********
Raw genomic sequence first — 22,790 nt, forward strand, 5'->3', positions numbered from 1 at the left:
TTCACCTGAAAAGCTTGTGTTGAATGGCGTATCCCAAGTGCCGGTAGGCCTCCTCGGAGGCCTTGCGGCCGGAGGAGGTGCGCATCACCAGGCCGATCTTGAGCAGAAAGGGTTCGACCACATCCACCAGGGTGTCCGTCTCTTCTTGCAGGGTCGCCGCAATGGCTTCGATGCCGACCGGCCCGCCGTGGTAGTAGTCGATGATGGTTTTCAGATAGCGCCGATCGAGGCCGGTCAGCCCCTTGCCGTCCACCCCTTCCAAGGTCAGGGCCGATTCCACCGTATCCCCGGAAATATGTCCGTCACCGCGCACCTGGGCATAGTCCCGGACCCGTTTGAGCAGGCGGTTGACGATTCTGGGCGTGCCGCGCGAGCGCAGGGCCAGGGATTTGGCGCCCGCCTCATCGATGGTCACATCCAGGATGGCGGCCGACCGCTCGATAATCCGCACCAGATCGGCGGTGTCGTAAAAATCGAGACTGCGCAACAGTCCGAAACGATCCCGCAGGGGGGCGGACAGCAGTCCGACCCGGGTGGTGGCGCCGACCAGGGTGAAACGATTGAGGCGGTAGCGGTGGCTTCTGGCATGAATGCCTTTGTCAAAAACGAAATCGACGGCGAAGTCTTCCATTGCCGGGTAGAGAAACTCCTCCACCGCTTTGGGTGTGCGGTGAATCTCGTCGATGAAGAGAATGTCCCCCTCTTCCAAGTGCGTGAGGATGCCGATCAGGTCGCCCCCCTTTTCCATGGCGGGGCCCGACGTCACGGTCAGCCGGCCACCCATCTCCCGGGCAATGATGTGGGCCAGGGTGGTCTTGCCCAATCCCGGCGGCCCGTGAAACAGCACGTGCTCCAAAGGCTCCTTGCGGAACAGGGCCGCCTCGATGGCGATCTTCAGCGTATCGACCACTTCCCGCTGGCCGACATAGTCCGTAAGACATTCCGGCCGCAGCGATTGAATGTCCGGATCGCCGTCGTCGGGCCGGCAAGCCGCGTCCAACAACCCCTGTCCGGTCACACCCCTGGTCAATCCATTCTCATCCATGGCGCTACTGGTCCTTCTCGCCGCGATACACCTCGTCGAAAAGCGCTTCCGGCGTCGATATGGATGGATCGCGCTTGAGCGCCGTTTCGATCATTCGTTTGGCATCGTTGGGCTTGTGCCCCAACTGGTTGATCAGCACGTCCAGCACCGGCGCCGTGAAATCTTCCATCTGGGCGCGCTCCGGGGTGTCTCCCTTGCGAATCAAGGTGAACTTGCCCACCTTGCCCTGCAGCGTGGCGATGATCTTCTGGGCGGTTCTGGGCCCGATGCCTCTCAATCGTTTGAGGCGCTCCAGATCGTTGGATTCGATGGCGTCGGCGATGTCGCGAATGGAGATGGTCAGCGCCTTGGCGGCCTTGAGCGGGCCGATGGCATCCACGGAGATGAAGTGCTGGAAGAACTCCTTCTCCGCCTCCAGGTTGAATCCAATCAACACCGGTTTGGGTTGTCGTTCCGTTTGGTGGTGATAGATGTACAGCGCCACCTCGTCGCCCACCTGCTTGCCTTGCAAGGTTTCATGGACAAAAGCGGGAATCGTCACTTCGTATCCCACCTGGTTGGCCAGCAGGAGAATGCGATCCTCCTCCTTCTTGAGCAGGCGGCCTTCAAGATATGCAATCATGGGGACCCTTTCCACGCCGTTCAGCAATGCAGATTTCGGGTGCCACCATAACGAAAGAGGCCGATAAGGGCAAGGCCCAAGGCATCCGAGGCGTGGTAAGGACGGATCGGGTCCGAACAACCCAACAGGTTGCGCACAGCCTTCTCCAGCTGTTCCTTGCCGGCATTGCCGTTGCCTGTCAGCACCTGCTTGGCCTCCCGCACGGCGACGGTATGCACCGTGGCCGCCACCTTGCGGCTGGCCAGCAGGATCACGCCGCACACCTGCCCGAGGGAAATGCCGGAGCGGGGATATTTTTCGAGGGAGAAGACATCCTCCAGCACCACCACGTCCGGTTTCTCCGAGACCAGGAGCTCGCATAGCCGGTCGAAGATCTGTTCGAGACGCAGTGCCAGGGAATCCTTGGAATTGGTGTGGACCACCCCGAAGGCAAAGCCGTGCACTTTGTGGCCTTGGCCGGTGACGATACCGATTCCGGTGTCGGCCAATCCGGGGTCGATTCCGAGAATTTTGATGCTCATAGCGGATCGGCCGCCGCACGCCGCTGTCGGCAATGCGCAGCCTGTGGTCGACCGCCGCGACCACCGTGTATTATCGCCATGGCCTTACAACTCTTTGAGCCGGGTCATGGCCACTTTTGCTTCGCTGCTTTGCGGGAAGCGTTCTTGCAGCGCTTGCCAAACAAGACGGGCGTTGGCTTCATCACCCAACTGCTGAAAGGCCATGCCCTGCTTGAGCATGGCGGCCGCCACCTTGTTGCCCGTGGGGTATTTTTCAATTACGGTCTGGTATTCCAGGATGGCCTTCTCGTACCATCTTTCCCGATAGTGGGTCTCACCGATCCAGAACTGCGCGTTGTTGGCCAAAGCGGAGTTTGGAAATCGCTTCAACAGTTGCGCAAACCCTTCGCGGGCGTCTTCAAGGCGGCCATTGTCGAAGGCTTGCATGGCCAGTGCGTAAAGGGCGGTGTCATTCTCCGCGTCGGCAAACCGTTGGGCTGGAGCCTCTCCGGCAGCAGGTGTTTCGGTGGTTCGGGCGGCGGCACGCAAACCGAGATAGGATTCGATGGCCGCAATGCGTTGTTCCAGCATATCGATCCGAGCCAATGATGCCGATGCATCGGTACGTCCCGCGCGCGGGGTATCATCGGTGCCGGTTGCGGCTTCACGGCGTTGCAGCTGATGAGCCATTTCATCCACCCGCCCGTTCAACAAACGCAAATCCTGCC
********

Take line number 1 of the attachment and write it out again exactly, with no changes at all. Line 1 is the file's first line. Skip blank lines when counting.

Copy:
Raw genomic sequence first — 22,790 nt, forward strand, 5'->3', positions numbered from 1 at the left: